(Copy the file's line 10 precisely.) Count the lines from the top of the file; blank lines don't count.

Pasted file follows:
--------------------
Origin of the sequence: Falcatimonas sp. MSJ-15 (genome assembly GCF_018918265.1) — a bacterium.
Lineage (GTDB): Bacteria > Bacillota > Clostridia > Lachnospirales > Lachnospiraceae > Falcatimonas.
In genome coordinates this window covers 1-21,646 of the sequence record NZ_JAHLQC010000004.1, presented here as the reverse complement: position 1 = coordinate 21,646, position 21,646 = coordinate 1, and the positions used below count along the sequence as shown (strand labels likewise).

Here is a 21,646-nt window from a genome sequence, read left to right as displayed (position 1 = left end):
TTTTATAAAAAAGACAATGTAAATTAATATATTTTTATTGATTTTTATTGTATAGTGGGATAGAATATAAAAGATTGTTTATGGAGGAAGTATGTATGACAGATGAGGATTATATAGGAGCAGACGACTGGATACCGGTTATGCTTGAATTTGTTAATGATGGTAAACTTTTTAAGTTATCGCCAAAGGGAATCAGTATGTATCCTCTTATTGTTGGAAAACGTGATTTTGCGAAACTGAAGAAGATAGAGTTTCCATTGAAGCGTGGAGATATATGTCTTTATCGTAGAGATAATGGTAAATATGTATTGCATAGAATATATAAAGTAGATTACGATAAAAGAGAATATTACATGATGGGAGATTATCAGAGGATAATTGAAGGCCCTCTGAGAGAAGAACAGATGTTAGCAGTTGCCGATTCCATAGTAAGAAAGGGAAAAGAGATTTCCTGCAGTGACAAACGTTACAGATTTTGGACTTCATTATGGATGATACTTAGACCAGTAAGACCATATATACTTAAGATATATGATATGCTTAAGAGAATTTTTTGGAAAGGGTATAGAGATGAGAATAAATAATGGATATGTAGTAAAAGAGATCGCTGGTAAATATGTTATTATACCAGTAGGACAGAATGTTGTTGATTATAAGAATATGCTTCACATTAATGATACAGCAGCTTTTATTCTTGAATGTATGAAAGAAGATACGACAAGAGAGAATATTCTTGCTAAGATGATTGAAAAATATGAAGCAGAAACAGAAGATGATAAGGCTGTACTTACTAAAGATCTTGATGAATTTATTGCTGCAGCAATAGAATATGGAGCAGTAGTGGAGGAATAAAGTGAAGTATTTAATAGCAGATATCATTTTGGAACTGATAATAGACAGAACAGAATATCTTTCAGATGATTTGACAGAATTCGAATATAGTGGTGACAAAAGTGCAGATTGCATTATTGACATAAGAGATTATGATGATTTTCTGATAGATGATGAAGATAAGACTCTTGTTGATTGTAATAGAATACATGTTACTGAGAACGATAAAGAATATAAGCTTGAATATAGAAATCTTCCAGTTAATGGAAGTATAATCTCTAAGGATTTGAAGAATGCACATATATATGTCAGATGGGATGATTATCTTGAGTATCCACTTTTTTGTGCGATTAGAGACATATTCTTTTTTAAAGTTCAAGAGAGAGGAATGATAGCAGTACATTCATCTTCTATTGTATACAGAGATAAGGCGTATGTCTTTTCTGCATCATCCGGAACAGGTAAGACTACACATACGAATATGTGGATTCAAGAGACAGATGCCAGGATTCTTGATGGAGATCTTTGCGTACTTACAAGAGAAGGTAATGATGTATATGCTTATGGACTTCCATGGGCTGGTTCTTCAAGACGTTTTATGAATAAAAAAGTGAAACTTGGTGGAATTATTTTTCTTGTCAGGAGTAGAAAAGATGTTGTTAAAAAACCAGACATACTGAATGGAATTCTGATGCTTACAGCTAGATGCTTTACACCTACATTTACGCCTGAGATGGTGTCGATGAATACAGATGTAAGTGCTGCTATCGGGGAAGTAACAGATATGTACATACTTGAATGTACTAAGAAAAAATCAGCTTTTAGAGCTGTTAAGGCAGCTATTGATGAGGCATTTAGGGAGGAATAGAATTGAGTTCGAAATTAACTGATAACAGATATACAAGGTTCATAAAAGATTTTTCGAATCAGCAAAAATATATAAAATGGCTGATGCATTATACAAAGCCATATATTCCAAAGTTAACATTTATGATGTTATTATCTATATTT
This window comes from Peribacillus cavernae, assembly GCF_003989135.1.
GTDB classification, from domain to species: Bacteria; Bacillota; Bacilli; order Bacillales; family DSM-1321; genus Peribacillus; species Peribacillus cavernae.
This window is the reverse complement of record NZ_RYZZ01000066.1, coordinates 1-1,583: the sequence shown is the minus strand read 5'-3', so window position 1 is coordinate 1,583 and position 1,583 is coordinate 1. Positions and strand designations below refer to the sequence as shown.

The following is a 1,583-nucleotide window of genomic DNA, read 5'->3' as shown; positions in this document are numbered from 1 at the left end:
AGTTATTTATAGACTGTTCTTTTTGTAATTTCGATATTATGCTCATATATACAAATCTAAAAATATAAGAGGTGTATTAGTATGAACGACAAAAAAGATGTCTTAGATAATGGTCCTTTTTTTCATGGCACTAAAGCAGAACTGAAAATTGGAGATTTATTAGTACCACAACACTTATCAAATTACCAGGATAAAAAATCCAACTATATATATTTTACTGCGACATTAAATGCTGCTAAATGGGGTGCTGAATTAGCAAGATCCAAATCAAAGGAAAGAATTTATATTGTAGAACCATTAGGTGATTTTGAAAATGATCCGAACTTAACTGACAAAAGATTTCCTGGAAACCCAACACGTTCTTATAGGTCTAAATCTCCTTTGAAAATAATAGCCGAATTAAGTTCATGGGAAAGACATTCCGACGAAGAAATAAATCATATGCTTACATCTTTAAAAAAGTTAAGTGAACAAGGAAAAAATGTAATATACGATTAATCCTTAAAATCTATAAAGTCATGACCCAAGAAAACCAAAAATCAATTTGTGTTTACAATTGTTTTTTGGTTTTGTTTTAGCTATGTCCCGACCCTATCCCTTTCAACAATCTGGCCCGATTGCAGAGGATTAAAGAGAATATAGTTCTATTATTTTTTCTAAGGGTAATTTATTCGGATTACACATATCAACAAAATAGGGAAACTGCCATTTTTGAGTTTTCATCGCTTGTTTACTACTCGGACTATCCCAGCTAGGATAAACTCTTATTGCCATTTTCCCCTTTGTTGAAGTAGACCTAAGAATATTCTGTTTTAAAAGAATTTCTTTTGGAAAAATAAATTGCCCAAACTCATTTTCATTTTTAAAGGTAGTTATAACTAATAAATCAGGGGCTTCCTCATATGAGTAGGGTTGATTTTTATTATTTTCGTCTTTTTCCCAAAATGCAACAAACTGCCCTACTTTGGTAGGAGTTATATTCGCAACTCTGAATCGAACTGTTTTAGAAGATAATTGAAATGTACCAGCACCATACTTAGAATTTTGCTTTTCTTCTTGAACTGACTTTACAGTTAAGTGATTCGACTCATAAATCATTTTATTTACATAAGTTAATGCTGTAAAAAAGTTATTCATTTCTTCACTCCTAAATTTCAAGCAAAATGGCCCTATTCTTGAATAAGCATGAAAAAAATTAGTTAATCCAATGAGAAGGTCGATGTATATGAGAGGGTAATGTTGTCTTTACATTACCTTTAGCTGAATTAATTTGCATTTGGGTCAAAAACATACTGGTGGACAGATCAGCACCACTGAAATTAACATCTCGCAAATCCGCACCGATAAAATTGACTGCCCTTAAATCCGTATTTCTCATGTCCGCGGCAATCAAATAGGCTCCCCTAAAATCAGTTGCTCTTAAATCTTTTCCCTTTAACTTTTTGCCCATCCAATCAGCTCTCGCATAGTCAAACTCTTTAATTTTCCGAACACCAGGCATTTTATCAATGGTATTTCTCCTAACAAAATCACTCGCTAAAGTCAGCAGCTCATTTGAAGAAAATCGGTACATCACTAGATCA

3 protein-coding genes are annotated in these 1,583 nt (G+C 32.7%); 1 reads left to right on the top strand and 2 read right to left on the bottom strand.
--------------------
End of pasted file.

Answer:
AGTTATTTATAGACTGTTCTTTTTGTAATTTCGATATTATGCTCATATATACAAATCTAAAAATATAAGAGGTGTATTAGTATGAACGACAAAAAAGATGTCTTAGATAATGGTCCTTTTTTTCATGGCACTAAAGCAGAACTGAAAATTGGAGATTTATTAGTACCACAACACTTATCAAATTACCAGGATAAAAAATCCAACTATATATATTTTACTGCGACATTAAATGCTGCTAAATGGGGTGCTGAATTAGCAAGATCCAAATCAAAGGAAAGAATTTATATTGTAGAACCATTAGGTGATTTTGAAAATGATCCGAACTTAACTGACAAAAGATTTCCTGGAAACCCAACACGTTCTTATAGGTCTAAATCTCCTTTGAAAATAATAGCCGAATTAAGTTCATGGGAAAGACATTCCGACGAAGAAATAAATCATATGCTTACATCTTTAAAAAAGTTAAGTGAACAAGGAAAAAATGTAATATACGATTAATCCTTAAAATCTATAAAGTCATGACCCAAGAAAACCAAAAATCAATTTGTGTTTACAATTGTTTTTTGGTTTTGTTTTAGCTATGTCCCGACCCTATCCCTTTCAACAATCTGGCCCGATTGCAGAGGATTAAAGAGAATATAGTTCTATTATTTTTTCTAAGGGTAATTTATTCGGATTACACATATCAACAAAATAGGGAAACTGCCATTTTTGAGTTTTCATCGCTTGTTTACTACTCGGACTATCCCAGCTAGGATAAACTCTTATTGCCATTTTCCCCTTTGTTGAAGTAGACCTAAGAATATTCTGTTTTAAAAGAATTTCTTTTGGAAAAATAAATTGCCCAAACTCATTTTCATTTTTAAAGGTAGTTATAACTAATAAATCAGGGGCTTCCTCATATGAGTAGGGTTGATTTTTATTATTTTCGTCTTTTTCCCAAAATGCAACAAACTGCCCTACTTTGGTAGGAGTTATATTCGCAACTCTGAATCGAACTGTTTTAGAAGATAATTGAAATGTACCAGCACCATACTTAGAATTTTGCTTTTCTTCTTGAACTGACTTTACAGTTAAGTGATTCGACTCATAAATCATTTTATTTACATAAGTTAATGCTGTAAAAAAGTTATTCATTTCTTCACTCCTAAATTTCAAGCAAAATGGCCCTATTCTTGAATAAGCATGAAAAAAATTAGTTAATCCAATGAGAAGGTCGATGTATATGAGAGGGTAATGTTGTCTTTACATTACCTTTAGCTGAATTAATTTGCATTTGGGTCAAAAACATACTGGTGGACAGATCAGCACCACTGAAATTAACATCTCGCAAATCCGCACCGATAAAATTGACTGCCCTTAAATCCGTATTTCTCATGTCCGCGGCAATCAAATAGGCTCCCCTAAAATCAGTTGCTCTTAAATCTTTTCCCTTTAACTTTTTGCCCATCCAATCAGCTCTCGCATAGTCAAACTCTTTAATTTTCCGAACACCAGGCATTTTATCAATGGTATTTCTCCTAACAAAATCACTCGCTAAAGTCAGCAGCTCATTTGAAGAAAATCGGTACATCACTAGATCA